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The Friday Brief

The Friday Brief: Editor-in-Chief’s must-read items from this week

Friday, July 19, 2019 @ 3:35 PM | By John Carson


John Carson %>
John Carson
Stepping in for the Managing Editor, here are my picks for the top stories we published this week.

Access to Justice: Legal aid critically important part of justice system | Beverley McLachlin
This spring, the Ontario government announced drastic cuts to legal aid in Ontario. The Legal Aid Ontario budget was cut by almost 30 per cent and funding was eliminated for refugee and immigration cases. This meant deep cuts to clinics and services, striking hard at the province’s most vulnerable inhabitants. These cuts were felt especially strongly in the larger centres, including Toronto.

LCO makes 47 recommendations to reform Class Proceedings Act
On July 17, the Law Commission of Ontario (LCO) released the first “independent” and “comprehensive” assessment of the province’s Class Proceedings Act in 27 years. The report makes 47 recommendations to reform the Act, including improving the speed and cost of class actions, effective scrutiny of counsel fees and settlements and streamlining certification.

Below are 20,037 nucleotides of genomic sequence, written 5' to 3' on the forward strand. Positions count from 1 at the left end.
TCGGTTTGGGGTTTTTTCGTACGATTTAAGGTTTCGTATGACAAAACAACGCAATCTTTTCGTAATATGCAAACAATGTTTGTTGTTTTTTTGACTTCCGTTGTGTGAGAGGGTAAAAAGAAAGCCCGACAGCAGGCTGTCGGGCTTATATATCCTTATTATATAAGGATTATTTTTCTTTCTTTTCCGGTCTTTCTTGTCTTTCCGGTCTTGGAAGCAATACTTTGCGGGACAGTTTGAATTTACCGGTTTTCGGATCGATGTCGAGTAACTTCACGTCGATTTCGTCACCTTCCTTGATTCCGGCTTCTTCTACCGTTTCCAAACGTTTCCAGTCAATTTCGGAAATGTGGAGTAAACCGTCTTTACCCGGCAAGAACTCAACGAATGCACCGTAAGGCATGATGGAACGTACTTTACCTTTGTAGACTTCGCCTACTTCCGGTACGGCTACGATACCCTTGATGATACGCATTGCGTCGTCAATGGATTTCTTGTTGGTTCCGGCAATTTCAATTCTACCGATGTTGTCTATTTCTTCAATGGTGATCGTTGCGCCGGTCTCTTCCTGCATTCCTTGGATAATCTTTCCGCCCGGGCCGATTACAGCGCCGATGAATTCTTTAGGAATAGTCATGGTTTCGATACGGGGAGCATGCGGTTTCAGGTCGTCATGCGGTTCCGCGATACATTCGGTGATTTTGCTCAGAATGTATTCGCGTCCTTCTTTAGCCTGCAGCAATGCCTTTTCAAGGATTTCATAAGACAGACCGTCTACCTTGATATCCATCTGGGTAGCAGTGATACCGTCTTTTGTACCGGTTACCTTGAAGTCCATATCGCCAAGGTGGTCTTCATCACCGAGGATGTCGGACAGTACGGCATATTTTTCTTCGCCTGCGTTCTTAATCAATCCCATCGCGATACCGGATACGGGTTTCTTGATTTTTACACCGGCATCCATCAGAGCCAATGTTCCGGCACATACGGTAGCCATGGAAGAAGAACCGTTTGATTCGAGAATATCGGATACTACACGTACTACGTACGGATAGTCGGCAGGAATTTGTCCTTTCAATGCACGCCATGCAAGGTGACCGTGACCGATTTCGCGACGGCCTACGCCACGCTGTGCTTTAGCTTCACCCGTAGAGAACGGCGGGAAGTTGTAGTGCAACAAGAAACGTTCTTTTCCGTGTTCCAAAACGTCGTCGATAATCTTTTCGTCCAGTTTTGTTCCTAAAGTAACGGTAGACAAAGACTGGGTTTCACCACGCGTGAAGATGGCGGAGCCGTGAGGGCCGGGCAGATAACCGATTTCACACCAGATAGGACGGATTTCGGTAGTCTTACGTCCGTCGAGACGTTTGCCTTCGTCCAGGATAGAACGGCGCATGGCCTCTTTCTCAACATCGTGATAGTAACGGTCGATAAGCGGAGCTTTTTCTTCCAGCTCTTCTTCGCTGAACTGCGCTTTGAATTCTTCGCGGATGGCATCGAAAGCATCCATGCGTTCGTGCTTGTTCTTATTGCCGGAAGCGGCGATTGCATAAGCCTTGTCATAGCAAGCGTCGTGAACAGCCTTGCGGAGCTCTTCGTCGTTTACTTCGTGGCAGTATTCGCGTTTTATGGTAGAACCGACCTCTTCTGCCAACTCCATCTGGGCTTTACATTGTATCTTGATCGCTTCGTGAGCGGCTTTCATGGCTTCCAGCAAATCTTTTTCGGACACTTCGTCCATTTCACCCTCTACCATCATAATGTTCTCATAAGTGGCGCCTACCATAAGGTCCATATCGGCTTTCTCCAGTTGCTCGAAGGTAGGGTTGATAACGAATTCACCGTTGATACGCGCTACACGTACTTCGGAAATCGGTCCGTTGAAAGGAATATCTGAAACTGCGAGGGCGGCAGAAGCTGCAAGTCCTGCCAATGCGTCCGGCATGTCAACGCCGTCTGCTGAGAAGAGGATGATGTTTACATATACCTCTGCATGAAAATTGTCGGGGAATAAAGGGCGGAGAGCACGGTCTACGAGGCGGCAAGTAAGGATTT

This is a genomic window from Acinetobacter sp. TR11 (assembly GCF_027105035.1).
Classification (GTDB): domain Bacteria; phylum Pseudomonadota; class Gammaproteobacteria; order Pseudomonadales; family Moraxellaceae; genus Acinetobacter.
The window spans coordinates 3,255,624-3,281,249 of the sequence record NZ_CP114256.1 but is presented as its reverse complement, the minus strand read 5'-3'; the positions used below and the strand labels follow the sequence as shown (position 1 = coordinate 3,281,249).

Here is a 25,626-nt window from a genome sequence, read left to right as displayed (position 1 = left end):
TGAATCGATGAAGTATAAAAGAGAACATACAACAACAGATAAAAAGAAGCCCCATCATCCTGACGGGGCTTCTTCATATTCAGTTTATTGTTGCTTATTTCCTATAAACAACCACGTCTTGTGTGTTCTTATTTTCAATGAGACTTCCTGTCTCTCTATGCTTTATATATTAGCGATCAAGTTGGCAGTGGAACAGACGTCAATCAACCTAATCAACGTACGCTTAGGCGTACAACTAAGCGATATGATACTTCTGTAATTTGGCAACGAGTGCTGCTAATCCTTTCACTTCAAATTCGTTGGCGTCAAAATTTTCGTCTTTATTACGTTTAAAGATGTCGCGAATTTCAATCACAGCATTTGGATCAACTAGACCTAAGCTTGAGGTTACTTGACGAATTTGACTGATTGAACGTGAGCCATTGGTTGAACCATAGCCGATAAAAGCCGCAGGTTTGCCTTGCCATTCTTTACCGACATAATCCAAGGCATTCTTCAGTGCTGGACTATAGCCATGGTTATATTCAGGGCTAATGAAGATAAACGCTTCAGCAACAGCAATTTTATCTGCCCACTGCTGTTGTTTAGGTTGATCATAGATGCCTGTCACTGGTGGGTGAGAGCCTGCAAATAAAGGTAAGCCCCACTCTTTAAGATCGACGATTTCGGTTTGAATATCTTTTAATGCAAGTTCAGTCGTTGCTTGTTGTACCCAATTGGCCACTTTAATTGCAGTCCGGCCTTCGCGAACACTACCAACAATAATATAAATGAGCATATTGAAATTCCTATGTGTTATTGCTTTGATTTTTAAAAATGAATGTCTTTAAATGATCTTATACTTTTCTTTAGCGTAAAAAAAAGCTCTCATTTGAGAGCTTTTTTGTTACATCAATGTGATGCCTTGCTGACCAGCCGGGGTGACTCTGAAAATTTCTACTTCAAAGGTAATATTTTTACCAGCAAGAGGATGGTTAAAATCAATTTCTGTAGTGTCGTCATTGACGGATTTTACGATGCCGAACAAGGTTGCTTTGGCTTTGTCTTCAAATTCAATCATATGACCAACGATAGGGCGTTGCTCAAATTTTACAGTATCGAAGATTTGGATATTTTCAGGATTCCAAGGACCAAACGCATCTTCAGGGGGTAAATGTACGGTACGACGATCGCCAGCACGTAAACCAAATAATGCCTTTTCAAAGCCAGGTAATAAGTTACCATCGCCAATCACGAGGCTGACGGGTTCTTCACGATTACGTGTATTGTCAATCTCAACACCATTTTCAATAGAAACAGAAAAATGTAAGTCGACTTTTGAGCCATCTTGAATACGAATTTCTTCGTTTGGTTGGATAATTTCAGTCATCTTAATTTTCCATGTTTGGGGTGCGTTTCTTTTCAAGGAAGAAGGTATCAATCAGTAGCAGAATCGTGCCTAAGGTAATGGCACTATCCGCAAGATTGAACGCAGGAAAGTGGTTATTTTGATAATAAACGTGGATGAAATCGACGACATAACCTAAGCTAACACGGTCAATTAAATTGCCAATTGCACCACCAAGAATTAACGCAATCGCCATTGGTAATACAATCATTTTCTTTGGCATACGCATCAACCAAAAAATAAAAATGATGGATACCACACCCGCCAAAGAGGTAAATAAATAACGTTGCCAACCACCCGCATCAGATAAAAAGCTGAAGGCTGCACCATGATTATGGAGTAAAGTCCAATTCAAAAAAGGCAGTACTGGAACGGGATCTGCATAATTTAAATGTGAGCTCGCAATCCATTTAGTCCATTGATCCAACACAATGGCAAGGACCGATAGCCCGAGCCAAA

Government inaction on saliva test data risks wrongful convictions | Kyla Lee
There’s something inherently insulting in the fact that as Canadian citizens we are not permitted to have access to the data, research and information about saliva testers that has been collected by the government. After the approval of the Abbot SoToxa device, a saliva testing device designed to measure tetrahydrocannabinol (THC) concentrations in the blood, earlier this month, one would expect that government would release the basis of its approval. But they have not.

SCC could ‘abandon’ old case law on implied contracts, says lawyer
An East Coast resident is looking towards Canada’s highest court after “antiquated” case law was used in deciding he had breached an implied contract with a company to develop his land for blueberry farming, says his lawyer.

Still long road to go for Trans Mountain as environmental, First Nation groups dispute reapproval
The bell has rung for another round of the fight against the controversial Trans Mountain pipeline expansion, with a number of groups challenging the federal cabinet’s recent reapproval of the project on the ground the risks of the project to the environment were not adequately dealt with and the government failed in its duty to properly consult with affected First Nations.

John Carson is the Publisher and Editor-in-Chief of The Lawyer's Daily.